Good morning, Fed!
It's morning for me, anyway. I always check my email during breakfast, then move on to the forum. Today I am under pressure to produce at least one "pearl of wisdom." I doubt it will be forthcoming, but I'll just write.
Yes, the worst thing about a disability of any sort, I think, is the way friends and relatives start looking at you differently or avoiding your presence. Even in the early stages of PD, I can notice uncomfortable behaviour in some people. Others show their concern too much and constantly try to do things for me or offer assistance just because they know I have PD. If they would only wait, they'd see I'm not in need of aid yet.
My only child is my son, who lives about four hours away by car. He gets here with his wife and two kids (ages seven and three at present) about every other month, but I know he'd be here immediately if I called and said I needed him. To be honest, when the whole family stays three or four days, I'm ready for solitude and silence again! I love the grandchildren dearly; they just require more energy than I can muster for many consecutive days. The older they get, however, the better the visits are for me.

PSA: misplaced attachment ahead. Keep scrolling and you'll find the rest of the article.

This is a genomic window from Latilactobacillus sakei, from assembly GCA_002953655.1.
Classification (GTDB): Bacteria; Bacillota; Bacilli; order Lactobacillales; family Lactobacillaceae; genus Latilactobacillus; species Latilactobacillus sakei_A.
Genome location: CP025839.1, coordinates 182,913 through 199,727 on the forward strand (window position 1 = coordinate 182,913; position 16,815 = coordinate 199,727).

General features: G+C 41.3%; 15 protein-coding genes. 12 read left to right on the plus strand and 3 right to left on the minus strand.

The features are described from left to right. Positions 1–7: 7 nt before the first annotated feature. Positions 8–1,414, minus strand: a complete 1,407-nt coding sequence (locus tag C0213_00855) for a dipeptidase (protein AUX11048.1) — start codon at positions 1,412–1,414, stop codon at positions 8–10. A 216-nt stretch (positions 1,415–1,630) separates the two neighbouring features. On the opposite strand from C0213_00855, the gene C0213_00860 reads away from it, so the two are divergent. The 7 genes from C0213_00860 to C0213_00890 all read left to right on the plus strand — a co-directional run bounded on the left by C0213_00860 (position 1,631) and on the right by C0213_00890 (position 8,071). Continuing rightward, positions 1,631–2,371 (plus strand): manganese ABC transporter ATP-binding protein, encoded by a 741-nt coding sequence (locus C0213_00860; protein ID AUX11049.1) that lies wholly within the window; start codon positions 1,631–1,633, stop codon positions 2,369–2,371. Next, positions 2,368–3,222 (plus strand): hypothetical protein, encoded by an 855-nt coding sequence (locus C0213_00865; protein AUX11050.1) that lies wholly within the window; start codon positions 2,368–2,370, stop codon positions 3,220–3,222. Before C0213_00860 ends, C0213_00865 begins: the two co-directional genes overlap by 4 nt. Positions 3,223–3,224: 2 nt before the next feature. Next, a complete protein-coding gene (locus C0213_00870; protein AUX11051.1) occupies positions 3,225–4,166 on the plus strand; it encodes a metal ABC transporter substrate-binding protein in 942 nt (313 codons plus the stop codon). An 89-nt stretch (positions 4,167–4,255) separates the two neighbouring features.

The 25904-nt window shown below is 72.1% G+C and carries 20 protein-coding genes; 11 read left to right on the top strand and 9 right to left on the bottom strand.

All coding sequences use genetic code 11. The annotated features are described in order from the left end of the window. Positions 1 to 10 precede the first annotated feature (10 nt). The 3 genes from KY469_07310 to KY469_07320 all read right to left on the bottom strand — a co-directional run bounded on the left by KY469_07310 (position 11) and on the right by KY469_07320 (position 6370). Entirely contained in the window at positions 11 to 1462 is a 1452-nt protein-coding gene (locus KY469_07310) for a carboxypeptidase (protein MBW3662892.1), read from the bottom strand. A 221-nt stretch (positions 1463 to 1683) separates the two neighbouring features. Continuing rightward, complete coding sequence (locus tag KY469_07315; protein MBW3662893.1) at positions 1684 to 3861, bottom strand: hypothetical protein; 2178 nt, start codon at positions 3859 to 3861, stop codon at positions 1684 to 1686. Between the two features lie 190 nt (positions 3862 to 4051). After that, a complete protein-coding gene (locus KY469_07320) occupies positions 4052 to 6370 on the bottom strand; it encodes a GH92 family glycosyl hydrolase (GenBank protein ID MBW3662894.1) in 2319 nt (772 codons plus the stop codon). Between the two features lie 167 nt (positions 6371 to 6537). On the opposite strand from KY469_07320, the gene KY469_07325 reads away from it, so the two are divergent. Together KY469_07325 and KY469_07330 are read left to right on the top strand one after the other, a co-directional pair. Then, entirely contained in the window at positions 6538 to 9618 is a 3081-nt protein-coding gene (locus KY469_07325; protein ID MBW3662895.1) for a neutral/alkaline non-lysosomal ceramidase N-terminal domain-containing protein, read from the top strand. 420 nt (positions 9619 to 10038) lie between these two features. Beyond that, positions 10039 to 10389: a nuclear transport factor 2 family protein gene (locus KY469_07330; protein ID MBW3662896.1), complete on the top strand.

I may have mentioned in another post that because I know my travel years will be limited, I am over-compensating by going on a lot of trips while I can. Next week I'm making a short journey to California for my high school class's 50th reunion. In September I'm taking a tour of the eastern maritime provinces of Canada (Prince Edward Island, New Brunswick, and Nova Scotia). In December my sister and I are going to Walt Disney World to behave like children and go on all the wild rides. And next spring I'll go overseas again, to Belgium and the Netherlands on a riverboat cruise, then to Oxfordshire for a one-week tour of gardens in that area. If I survive all those trips, I may plan others. But travel is hard work; I have always found it tiring, even before the TSA started requiring that we perform stunts like simultaneously removing our shoes and putting all our carried possessions in bins and pushing all of them along till they reach a conveyor belt. I feel as if I'm taking juggling lessons -- and not doing very well at it, either.
I wish you a good, gentle day as well. Mine will begin (in half an hour) with a walk with neighbourhood friends and my dog. The sky is overcast; I'm hoping it will be a dry walk. Later I'll continue some research I have begun on the writings of one of my former university professors. A quiet day, I expect.
Sorry -- absolutely no pearls today --